Man Awarded $7.2 Million for Disease Caused By Microwave Popcorn Fumes
A federal jury yesterday (September 19th) awarded a 59-year-old Colorado man $7.2 million in damages for developing a chronic obstructive disease known as "popcorn lung" from inhaling a chemical used to flavor microwave popcorn. Wayne Watson charged that the popcorn manufacturer and the supermarket chain that sold it were negligent for not warning on labels that the butter flavor chemical is dangerous. Watson was diagnosed in 2007 after years of eating two to three bags of microwave popcorn a day, purposely inhaling the buttery-smelling steam after he opened the bags. He was the first popcorn consumer diagnosed with the disease, although there had been other legal cases involving people who worked at plants where microwave popcorn was made. Jurors sided with Watson and found the popcorn maker, Gilster-Mary Lee Corp., liable for 80 percent of the $7.2 million damages and supermarket chain King Soopers liable for 20 percent.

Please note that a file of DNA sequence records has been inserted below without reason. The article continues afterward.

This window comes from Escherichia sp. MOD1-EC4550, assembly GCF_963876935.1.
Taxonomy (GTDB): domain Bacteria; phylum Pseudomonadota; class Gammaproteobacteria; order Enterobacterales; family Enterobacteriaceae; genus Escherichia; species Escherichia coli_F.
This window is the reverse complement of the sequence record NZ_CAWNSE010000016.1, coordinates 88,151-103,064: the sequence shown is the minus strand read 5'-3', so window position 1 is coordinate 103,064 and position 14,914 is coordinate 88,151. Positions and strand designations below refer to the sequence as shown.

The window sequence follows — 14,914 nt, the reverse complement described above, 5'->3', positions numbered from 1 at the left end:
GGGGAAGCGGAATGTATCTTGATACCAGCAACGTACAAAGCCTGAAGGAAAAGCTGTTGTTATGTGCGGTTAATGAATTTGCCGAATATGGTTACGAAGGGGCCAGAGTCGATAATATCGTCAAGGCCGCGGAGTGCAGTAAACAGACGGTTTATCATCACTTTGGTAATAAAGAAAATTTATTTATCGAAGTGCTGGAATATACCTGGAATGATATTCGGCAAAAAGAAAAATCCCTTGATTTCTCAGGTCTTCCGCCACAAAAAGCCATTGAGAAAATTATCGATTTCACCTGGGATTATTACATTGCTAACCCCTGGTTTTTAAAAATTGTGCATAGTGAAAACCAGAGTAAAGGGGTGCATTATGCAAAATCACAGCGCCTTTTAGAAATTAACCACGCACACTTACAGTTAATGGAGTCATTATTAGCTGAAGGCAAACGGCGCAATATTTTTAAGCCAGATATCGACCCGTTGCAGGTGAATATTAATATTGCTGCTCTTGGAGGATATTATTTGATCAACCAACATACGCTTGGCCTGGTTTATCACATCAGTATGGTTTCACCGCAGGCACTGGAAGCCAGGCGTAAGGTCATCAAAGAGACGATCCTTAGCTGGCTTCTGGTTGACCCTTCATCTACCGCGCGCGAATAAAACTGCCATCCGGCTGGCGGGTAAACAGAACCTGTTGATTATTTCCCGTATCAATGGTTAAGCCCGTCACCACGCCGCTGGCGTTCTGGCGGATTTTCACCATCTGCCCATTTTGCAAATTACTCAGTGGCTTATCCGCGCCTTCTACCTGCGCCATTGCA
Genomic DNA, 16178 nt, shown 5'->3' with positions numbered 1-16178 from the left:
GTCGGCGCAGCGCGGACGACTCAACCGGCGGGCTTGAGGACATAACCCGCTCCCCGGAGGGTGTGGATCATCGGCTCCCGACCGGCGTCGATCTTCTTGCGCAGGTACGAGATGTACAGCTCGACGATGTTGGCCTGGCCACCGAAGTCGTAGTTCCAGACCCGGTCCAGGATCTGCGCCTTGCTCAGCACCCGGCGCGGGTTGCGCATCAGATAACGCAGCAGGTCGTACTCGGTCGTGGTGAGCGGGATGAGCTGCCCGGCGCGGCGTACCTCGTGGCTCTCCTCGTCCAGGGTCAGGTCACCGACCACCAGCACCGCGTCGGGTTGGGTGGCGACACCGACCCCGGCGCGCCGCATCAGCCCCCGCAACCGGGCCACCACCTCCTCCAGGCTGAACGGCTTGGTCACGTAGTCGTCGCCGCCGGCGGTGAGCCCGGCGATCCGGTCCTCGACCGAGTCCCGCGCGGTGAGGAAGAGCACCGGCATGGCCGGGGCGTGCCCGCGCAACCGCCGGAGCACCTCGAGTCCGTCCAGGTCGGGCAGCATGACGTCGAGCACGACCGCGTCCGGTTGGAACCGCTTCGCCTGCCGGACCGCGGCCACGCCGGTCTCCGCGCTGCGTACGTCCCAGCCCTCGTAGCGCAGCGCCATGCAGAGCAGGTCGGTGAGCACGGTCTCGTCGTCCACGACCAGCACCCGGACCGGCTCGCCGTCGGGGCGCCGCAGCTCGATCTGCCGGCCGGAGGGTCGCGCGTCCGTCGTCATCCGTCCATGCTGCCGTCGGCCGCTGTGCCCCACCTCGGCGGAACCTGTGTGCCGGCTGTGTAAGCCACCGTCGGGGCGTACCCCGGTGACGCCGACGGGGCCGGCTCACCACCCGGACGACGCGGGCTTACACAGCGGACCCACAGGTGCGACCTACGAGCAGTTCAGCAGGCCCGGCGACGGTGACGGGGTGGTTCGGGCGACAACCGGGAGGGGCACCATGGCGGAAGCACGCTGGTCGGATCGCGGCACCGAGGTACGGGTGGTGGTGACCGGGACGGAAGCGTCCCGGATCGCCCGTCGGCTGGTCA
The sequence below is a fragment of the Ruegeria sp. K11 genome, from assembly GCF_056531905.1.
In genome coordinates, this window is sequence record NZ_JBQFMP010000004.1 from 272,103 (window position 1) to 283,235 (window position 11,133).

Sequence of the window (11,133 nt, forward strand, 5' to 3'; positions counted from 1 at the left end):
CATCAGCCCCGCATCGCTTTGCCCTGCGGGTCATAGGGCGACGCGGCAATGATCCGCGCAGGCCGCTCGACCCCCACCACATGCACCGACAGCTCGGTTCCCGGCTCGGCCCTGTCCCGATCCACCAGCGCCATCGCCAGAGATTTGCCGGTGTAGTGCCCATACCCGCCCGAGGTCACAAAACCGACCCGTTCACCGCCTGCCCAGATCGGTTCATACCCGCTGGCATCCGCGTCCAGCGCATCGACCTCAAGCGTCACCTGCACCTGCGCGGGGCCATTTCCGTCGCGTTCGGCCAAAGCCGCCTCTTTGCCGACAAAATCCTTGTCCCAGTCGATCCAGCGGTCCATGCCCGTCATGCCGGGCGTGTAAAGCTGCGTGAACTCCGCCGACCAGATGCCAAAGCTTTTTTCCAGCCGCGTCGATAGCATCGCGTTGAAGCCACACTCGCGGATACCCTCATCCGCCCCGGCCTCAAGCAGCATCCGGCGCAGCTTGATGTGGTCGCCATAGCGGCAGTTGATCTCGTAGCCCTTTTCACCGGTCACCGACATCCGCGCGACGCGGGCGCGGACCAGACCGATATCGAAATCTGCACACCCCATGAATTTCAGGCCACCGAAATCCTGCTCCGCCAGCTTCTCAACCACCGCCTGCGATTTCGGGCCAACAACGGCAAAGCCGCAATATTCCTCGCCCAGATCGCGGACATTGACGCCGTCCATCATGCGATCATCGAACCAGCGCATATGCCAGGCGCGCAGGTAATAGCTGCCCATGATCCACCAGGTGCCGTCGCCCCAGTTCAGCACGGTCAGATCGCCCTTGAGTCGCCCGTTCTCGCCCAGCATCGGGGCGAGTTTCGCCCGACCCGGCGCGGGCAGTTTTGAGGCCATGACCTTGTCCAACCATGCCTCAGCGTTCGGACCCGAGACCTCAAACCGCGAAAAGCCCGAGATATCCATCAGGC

What do you think of the jury awarding Watson a whopping $7.2 million?
Do you think the popcorn maker was negligent for not putting a warning label on the microwave popcorn? Was the supermarket negligent for selling it?
Is is justifiable for company to have to guard against something like a customer putting his face in a just-opened bag of microwave popcorn and inhaling the steam two to three times a day for years?
Does hearing about "popcorn lung" make you more wary of buying microwave popcorn or of people in your office making bags of it, with the fumes traveling throughout the workplace?